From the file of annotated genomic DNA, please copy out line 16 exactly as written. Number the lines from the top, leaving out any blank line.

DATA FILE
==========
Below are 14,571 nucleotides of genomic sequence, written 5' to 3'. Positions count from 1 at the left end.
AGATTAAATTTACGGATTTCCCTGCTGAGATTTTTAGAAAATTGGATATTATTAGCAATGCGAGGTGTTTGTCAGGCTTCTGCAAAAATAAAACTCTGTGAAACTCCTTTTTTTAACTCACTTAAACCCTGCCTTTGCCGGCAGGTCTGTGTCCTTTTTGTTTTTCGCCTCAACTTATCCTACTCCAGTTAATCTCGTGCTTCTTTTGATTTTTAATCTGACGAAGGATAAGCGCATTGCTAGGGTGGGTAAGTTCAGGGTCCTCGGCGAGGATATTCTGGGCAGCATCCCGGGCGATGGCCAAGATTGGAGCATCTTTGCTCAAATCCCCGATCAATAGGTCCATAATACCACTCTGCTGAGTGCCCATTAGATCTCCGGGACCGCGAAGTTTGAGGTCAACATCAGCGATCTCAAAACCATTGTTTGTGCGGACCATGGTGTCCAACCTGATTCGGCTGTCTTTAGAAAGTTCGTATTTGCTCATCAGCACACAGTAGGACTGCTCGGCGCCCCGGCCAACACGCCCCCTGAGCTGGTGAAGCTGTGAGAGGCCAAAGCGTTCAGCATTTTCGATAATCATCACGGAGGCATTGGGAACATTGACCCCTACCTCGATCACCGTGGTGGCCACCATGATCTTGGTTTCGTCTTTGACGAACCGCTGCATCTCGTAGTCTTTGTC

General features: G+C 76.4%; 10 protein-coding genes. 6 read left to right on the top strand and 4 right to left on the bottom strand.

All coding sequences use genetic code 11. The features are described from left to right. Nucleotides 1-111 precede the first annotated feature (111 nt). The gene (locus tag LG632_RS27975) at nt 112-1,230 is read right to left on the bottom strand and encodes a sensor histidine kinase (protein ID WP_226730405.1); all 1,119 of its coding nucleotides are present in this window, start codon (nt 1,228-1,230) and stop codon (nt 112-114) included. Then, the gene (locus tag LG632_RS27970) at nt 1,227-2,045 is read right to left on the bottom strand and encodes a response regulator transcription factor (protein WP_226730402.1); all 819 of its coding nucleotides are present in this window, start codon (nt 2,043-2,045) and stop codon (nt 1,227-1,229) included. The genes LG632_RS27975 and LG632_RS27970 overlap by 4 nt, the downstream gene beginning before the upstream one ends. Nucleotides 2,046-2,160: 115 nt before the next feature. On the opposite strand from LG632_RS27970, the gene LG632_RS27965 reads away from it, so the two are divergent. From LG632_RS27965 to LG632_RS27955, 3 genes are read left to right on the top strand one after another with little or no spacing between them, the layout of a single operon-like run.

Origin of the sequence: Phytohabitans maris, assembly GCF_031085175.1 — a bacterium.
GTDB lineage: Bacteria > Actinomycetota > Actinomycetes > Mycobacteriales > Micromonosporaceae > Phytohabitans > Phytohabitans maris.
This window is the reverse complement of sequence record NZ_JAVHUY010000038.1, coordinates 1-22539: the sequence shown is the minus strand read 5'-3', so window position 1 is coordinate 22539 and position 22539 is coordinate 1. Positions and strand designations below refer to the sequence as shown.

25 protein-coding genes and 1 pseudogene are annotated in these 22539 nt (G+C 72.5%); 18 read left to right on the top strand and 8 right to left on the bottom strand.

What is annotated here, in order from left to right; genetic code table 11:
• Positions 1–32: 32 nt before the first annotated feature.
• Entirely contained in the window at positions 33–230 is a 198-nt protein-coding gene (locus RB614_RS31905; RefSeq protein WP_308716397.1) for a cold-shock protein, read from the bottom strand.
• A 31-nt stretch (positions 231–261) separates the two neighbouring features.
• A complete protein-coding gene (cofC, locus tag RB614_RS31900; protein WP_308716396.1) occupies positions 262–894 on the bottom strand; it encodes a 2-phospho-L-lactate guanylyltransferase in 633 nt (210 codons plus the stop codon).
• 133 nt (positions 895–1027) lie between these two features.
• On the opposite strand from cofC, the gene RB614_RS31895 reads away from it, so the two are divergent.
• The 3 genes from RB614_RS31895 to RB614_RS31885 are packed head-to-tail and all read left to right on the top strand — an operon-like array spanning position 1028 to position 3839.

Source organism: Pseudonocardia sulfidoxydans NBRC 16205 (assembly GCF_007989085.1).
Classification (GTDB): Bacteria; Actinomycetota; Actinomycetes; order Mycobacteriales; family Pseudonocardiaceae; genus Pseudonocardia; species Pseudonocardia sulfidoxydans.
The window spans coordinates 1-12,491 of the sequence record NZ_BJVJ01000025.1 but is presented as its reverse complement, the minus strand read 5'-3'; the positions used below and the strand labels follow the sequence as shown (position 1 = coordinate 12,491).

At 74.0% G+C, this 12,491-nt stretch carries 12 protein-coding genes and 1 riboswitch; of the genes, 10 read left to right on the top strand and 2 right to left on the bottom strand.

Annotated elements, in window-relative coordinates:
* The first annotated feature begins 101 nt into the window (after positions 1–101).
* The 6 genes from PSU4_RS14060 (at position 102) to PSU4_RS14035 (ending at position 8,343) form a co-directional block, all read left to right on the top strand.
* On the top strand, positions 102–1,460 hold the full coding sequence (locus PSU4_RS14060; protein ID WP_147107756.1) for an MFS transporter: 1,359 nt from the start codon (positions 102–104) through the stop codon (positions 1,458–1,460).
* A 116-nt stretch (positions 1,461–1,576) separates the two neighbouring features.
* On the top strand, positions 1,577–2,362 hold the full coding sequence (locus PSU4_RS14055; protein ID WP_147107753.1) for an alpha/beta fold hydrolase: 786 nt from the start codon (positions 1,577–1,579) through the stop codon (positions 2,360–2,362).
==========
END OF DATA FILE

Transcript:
• The 3 genes from RB614_RS31895 to RB614_RS31885 are packed head-to-tail and all read left to right on the top strand — an operon-like array spanning position 1028 to position 3839.